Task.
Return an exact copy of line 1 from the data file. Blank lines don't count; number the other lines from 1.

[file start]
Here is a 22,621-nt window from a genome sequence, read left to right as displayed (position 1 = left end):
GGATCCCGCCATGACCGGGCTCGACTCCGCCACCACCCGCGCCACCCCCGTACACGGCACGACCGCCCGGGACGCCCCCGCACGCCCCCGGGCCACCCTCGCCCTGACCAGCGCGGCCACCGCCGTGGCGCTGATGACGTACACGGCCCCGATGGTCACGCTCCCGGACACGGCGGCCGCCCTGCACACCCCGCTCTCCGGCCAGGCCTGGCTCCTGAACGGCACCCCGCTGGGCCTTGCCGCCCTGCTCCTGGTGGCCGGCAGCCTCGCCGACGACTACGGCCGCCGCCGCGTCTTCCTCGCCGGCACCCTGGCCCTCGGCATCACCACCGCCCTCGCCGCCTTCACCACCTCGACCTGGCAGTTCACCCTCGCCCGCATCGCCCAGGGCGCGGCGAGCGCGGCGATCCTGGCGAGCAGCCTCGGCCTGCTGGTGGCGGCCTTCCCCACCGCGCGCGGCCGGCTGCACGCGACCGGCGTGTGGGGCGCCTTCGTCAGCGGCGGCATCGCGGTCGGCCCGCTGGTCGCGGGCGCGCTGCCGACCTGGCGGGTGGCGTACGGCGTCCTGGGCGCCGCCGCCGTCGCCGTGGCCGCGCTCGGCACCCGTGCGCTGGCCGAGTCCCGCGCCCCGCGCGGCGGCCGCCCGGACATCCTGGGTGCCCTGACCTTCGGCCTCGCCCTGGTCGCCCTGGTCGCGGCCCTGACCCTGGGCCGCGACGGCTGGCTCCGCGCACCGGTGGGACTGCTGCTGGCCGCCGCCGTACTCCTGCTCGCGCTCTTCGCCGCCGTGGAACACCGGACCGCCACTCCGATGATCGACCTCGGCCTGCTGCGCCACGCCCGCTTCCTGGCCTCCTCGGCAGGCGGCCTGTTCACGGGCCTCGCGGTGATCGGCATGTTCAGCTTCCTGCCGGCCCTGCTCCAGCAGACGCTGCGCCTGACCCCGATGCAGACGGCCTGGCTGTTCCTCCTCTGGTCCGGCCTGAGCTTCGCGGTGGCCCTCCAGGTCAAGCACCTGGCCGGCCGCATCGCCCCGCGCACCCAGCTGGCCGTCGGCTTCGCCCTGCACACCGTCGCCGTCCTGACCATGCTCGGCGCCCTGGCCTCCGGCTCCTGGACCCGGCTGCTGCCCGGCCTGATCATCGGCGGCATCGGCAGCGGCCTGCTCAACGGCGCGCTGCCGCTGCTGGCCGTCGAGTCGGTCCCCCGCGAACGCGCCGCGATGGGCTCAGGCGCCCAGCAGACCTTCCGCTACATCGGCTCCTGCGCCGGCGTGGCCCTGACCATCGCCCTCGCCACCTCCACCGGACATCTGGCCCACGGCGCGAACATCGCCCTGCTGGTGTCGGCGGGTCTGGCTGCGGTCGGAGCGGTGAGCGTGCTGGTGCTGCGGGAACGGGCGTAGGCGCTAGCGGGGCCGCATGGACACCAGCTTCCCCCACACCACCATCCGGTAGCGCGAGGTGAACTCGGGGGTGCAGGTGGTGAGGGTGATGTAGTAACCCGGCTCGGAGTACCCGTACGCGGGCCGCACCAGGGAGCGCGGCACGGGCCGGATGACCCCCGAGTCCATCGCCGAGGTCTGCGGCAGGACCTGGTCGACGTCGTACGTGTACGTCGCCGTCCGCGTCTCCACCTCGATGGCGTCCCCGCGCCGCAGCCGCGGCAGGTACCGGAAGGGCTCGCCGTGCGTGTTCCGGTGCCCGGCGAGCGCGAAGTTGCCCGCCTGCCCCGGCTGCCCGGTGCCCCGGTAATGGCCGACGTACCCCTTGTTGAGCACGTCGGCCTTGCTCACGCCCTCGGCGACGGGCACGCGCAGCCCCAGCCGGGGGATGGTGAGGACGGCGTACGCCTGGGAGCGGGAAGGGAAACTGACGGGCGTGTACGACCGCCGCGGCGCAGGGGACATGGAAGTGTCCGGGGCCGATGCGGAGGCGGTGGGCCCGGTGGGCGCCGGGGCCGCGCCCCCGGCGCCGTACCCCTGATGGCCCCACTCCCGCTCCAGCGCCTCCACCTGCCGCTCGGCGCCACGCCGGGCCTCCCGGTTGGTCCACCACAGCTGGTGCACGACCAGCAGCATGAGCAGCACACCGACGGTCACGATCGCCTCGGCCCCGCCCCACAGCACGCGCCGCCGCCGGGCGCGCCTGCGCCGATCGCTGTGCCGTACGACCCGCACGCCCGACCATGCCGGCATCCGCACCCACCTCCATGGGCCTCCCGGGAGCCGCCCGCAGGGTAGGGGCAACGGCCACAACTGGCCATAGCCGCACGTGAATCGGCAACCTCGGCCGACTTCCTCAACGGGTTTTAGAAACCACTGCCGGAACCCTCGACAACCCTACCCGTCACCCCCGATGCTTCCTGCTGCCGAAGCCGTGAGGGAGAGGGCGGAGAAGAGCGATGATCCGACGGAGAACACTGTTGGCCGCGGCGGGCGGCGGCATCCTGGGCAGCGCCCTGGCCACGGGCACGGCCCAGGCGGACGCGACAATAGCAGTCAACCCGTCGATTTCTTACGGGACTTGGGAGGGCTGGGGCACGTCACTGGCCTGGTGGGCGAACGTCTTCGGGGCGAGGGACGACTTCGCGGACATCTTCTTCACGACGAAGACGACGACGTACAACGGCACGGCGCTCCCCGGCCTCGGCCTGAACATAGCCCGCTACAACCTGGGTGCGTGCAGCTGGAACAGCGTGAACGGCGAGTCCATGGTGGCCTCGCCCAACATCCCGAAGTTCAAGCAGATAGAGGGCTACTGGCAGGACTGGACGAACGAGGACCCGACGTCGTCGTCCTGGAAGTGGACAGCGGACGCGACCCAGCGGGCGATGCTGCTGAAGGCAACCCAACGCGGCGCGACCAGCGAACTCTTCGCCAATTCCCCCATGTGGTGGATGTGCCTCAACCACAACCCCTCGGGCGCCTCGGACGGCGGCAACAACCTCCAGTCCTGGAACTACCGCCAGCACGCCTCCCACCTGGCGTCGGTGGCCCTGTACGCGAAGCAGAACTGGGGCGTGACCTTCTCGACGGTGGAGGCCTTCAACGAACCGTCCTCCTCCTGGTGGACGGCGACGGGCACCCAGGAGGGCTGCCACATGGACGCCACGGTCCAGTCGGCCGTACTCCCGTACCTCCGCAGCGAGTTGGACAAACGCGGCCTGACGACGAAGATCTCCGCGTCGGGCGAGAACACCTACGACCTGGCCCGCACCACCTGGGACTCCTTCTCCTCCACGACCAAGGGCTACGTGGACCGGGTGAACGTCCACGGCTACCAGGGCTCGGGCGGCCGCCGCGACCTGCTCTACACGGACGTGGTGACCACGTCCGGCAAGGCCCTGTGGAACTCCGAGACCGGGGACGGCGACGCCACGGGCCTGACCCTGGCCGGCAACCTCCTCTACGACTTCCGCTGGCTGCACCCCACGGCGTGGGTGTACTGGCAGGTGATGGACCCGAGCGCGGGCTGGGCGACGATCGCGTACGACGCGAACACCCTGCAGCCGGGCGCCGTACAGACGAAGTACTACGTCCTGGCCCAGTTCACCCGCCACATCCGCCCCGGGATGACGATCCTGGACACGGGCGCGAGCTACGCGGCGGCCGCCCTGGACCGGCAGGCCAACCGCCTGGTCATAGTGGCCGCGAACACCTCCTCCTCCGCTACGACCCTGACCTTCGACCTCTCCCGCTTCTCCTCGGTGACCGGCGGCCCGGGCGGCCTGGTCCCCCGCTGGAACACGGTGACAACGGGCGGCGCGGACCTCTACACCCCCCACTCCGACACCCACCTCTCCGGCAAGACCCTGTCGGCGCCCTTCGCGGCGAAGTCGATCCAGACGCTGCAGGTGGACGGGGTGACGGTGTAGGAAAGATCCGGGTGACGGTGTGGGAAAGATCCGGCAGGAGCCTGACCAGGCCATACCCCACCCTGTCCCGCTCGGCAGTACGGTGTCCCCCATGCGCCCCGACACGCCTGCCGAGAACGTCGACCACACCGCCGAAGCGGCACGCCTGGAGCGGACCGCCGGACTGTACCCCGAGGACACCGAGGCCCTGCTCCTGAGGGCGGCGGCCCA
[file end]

Here is a 22,621-nt window from a genome sequence, read left to right as displayed (position 1 = left end):